A report prepared by local group Eco Barge says thoughtless people, criminal seafarers and stormwater are responsible for much of the rubbish, particularly plastic, that blights not just the Great Barrier Reef and islands but all oceans on the planet.
"The proliferate use of disposable plastic is the primary driver," says Founding Chair Libby Edge of the recently renamed Eco Barge Clean Seas Inc.
"But it is the poor management of its ultimate disposal that is creating the marine debris blight," Ms Edge told the Whitsunday Coast Guardian this week before the release of her report at the GBRMPA Local Marine Advisory Committee Chairs meeting to be held in Townsville on October 29-30.
Thoughtless throw-away behaviours coupled to a lack of adequate waste control measures in our urban infrastructure enables the plastic debris to enter into our local waters.
Over the last two years Eco Barge volunteers, including Tony Abbott have collected 5,890 kilograms of marine debris (excluding wreckage from the post cyclone Ului clean up). Almost five kilometres of binding, cable, fishing line & nets, rope, strapping band and tape was retrieved from the islands and a very disgusting 14,300 cigarette butts collected in Airlie Beach's main beach, marinas & the main street.
Marine radio update
The Office of Maritime Communications at the Australian Maritime College is responsible for all marine radio examinations and certification in Australia.
This includes the management of the examination network across Australia, production of the Marine Radio Operators Handbook, exams and certificates for Marine Radio Operator's Certificate of Proficiency (MROCP) VHF and Satellite Communications Certificates.
"So, how do I obtain a marine radio certificate of proficiency?" The place to start is www.amc.edu.au/omc where you will find a downloadable copy of the current marine radio handbook and advice regarding examinations and indeed, exam questions and answers. Further information on local training and exams is available from Volunteer Marine Rescue and commercial trainers.
A recent question was from a boatie who has had a licence for a long time; Q. "I want to update my knowledge, can I sit another radio operators exam if I already hold a qualification?"
A. No, do not sit a second exam. If you fail, it will override your previous qualification. You may update your knowledge by reading the handbook and doing the revision quizzes or even attending a course but do not sit the exam.
Kids' jolly boats
Don't forgot the oars! Children just love Jolly Boats, the inflatables and dinghies that are fun to mess about in, with adult supervision, while they learn the skills. Then adventure awaits.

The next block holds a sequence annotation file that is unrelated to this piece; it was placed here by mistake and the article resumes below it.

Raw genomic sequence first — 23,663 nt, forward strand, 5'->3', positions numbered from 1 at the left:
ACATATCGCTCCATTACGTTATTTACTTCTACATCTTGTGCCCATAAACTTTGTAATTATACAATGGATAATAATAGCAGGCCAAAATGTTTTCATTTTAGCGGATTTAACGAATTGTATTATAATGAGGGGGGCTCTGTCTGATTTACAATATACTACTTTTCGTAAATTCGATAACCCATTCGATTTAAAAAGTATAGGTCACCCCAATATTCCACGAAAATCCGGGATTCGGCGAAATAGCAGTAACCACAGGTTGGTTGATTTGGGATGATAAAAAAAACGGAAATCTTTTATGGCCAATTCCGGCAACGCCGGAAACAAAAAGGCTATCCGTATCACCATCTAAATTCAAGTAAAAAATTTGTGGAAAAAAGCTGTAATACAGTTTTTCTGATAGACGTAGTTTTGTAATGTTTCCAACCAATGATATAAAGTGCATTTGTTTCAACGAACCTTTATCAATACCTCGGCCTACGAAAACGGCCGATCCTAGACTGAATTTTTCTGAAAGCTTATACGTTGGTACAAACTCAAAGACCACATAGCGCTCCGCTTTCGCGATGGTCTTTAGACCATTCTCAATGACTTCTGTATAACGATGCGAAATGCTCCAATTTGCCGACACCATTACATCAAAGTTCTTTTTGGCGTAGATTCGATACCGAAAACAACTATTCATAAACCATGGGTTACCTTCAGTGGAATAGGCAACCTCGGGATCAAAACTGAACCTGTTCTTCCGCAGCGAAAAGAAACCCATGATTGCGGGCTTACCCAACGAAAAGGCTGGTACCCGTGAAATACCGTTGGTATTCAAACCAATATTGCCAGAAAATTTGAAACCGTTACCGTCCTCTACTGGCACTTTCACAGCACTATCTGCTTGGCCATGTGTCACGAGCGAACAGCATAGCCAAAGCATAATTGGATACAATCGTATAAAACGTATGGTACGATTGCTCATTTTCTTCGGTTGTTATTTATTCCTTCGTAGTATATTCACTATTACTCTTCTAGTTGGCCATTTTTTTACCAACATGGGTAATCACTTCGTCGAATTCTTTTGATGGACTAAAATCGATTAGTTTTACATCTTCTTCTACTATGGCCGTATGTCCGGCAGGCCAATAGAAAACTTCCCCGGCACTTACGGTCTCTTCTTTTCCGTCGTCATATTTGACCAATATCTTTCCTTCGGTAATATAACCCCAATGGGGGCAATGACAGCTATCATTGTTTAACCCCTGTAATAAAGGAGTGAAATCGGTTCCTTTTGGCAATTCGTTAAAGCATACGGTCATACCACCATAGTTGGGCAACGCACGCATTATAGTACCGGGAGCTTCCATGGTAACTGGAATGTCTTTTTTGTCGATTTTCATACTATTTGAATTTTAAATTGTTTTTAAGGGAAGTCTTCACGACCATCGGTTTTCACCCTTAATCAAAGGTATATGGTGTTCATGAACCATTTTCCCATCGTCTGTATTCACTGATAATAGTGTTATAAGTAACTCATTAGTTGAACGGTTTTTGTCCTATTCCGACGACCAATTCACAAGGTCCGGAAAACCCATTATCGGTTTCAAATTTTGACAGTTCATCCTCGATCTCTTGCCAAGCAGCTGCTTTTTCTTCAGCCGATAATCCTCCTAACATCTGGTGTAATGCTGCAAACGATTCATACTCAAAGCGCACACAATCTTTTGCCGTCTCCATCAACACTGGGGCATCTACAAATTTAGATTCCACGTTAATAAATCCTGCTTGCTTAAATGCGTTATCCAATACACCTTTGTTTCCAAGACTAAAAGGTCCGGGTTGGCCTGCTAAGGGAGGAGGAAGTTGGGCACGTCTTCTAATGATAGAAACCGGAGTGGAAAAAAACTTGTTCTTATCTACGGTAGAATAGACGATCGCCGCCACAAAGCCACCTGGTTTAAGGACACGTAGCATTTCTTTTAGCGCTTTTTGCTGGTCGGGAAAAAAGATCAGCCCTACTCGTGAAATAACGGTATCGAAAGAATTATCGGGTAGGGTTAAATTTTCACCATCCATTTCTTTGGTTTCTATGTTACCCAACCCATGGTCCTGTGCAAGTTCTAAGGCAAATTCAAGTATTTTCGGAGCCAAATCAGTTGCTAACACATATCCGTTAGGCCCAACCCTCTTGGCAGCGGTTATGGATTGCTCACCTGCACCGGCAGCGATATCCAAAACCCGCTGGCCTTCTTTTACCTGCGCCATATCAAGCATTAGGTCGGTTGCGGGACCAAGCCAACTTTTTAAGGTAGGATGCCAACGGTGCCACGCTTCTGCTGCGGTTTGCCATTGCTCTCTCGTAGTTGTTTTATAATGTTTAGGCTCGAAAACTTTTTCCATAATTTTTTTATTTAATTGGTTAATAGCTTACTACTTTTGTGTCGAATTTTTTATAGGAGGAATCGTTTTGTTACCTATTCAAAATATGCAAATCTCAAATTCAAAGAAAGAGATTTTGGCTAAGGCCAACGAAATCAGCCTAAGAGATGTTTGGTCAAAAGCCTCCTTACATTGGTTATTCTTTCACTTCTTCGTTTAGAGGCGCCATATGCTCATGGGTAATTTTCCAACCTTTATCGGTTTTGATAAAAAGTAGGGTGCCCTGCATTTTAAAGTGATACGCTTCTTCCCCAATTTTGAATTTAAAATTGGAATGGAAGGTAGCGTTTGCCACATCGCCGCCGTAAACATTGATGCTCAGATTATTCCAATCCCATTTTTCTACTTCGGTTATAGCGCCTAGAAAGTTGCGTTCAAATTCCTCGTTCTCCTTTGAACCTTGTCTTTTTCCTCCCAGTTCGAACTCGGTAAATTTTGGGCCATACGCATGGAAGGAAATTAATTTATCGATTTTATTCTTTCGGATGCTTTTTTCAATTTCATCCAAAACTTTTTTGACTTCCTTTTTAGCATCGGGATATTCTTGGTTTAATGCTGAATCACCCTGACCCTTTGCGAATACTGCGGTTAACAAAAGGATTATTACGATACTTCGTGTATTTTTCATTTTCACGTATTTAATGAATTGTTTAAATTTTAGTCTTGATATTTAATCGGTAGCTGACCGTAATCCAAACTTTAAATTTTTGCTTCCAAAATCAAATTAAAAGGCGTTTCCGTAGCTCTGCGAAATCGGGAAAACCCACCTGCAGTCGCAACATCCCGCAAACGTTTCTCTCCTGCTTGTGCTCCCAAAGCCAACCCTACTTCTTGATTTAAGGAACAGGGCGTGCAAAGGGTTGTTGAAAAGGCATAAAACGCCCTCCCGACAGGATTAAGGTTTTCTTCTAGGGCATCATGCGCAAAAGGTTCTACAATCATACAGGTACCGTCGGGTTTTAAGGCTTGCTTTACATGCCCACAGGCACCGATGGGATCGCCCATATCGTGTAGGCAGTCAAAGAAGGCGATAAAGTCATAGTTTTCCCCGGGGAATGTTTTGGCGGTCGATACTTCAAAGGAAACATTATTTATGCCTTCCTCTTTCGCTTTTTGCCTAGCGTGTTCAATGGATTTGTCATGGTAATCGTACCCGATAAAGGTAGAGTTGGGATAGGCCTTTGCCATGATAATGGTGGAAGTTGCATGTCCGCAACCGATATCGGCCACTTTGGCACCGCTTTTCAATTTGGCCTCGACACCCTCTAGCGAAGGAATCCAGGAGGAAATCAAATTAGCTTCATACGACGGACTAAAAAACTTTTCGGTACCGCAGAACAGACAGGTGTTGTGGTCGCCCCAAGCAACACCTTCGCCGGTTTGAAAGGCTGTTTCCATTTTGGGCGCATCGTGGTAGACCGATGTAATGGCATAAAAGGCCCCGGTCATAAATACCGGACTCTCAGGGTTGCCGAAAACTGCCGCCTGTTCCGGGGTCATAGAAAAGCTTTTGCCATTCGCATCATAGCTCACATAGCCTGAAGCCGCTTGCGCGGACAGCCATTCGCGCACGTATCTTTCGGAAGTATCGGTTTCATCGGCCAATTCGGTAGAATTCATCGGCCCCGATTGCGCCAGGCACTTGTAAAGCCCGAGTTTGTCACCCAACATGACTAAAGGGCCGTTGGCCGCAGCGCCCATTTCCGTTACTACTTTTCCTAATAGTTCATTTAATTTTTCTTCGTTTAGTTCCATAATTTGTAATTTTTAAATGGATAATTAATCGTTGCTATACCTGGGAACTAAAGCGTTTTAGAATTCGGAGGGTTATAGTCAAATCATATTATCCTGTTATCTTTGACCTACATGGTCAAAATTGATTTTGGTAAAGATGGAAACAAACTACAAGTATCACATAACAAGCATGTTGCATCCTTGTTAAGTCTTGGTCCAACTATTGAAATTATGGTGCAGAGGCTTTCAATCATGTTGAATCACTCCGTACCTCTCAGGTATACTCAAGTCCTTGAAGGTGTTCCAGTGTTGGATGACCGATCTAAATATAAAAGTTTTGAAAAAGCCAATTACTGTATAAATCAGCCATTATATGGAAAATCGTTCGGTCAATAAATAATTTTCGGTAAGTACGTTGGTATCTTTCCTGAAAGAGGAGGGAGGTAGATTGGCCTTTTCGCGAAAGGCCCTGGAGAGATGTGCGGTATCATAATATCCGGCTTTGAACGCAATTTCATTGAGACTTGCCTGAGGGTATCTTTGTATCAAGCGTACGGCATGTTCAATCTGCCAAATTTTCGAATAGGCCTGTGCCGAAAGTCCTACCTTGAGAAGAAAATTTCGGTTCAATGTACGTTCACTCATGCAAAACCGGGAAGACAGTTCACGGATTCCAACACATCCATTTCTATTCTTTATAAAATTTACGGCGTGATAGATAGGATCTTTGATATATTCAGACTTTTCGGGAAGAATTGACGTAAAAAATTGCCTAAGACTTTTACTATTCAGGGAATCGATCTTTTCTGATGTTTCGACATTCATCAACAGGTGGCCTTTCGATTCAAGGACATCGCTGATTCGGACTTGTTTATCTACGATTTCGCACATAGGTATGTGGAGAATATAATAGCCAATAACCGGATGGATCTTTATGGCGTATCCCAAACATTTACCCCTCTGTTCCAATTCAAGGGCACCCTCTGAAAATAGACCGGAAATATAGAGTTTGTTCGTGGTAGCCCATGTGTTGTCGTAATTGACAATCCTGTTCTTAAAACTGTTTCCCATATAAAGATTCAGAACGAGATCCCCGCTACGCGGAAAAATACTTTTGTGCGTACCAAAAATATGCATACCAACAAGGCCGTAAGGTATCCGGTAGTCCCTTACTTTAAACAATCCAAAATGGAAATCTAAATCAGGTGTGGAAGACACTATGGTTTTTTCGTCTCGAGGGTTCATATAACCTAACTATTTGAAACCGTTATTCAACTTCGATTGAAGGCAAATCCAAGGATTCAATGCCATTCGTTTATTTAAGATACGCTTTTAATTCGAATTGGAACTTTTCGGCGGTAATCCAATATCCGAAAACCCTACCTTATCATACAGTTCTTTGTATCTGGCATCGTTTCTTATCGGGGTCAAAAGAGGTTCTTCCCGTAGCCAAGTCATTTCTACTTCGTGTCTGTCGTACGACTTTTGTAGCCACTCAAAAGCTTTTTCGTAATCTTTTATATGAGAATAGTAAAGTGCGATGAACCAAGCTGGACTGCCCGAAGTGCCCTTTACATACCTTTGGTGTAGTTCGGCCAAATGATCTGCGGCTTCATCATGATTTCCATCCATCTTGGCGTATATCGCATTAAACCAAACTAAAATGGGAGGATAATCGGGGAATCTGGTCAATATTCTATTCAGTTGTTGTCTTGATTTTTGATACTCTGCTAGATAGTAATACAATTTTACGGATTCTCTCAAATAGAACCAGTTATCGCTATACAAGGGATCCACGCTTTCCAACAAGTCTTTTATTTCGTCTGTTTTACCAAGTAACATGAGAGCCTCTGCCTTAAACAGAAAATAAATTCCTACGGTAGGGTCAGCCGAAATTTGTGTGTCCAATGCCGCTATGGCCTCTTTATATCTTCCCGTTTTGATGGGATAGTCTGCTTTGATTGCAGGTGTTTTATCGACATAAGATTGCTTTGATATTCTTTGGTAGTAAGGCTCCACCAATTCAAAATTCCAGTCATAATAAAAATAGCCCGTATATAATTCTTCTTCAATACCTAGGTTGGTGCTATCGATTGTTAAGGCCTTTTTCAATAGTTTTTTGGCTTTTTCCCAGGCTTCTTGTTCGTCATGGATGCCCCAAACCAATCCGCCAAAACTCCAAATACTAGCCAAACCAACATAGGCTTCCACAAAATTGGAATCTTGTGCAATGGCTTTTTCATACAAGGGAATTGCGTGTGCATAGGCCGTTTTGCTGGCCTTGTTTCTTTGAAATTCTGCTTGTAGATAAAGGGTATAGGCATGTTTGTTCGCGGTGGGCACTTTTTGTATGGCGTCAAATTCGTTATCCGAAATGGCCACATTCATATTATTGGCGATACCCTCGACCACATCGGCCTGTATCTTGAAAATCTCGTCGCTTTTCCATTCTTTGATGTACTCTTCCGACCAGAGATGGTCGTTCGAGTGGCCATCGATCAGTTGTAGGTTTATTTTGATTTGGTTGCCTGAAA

While the outboard engine is a huge attraction, ensure you teach safe practices; teach the children to row.
Personal flotation devices are needed and see that they can get back into the boat.
Monitor the weather and currents. Little arms rowing have a hard time getting back to safety against a strong wind or current. Set boundaries; say only between the boat and the beach, statistically the most dangerous place, so stand watch.
Little ones join in the fun and gain huge satisfaction at mastering rowing, but ensure they are well supervised and remember they can enjoy some measure of independence at the end of a rope. As with everything there are risks involved, but with sensible safety measures,
Message in a Bottle: Old School S.O.S.
The current recommended response on a merchant ship boarded by pirates is to radio a distress call, disable the ship's engines and to retreat into a "citadel," a safe locked-down space aboard the ship to await either rescue or until the pirates simply give up and go away. That is what the officers and crew of the MV Montecristo did when boarded by pirates last week.
Once they retreated however, they lacked a means to communicate with NATO rescuers. So, they used a more traditional means of communication - they stuffed a message in a bottle, stuck a flashing beacon on top and threw the bottle out a porthole. NATO forces retrieved the bottle and learning that the crew was safe, launched a raid on the ship capturing the pirates.
Notice to mariners
Eimeo Creek - Mariners are advised that the Port Lateral Mark beacon Fl.R.2.5s in Eimeo Creek is temporarily unlit. Mariners should navigate with caution in the vicinity. AUS charts 249 & 251
Fair winds to Ye!
Cap'n Dan is a regular broadcaster on ABC Radio Tropical North and 4MK